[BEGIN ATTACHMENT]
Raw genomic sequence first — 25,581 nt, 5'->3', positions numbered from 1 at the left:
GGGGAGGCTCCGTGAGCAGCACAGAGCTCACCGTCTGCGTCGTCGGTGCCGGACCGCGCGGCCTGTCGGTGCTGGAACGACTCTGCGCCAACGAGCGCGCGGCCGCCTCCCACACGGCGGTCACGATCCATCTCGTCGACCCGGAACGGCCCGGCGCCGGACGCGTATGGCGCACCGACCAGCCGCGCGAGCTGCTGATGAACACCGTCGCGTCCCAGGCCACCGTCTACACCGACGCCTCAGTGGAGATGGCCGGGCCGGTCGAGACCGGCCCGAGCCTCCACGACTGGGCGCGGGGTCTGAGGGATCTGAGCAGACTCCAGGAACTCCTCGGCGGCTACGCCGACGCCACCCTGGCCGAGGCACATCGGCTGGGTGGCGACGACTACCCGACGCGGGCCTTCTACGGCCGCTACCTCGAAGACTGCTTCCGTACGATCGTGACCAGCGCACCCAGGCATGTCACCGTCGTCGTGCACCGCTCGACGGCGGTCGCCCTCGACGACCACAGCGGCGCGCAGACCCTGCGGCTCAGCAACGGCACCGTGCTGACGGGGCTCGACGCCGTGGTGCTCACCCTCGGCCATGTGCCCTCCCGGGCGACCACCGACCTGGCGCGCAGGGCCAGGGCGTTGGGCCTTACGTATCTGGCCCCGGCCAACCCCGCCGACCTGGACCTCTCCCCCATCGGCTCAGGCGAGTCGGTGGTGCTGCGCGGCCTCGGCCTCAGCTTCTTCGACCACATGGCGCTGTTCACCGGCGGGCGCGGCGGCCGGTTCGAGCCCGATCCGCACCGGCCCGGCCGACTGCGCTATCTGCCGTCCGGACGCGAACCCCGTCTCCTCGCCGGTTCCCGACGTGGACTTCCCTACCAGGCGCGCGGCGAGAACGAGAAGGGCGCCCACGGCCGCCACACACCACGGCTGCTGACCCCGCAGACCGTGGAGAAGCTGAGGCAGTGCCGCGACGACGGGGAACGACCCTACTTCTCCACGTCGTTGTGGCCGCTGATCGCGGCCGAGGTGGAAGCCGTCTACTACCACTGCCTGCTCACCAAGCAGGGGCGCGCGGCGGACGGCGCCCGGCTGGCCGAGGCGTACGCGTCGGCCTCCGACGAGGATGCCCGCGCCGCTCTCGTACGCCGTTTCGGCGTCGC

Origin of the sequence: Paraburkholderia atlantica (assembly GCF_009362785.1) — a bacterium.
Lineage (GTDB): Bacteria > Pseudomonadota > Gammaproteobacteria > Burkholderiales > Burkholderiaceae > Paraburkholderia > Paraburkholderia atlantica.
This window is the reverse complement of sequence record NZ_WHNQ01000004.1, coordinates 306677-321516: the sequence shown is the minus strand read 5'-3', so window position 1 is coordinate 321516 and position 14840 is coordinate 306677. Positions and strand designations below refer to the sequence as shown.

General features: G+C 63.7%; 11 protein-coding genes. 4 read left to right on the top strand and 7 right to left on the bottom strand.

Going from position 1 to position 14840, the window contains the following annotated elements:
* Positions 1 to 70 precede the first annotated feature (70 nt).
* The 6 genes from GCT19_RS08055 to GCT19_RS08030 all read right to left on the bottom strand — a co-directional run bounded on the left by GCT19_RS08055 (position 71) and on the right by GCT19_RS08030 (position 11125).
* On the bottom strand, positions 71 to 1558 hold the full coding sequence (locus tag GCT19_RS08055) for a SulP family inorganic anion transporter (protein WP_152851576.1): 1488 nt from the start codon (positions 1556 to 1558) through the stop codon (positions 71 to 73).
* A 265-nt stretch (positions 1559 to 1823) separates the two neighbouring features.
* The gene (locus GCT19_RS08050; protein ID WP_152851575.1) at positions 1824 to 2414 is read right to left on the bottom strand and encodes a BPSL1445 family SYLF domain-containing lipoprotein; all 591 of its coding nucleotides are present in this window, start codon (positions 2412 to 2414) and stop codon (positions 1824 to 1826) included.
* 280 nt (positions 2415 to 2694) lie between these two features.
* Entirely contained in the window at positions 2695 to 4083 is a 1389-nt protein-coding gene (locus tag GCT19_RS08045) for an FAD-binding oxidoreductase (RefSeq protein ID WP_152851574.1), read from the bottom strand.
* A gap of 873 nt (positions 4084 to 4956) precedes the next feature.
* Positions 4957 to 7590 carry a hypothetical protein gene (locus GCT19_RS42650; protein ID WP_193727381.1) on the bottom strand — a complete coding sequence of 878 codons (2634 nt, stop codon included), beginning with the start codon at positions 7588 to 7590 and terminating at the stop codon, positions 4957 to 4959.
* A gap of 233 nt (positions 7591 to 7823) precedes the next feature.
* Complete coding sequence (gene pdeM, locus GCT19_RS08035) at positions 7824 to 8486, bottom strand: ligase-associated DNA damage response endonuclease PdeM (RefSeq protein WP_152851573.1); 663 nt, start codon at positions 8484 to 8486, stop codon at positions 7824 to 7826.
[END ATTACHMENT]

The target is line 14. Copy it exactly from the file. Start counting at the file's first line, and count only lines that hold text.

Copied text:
* Entirely contained in the window at positions 2695 to 4083 is a 1389-nt protein-coding gene (locus tag GCT19_RS08045) for an FAD-binding oxidoreductase (RefSeq protein ID WP_152851574.1), read from the bottom strand.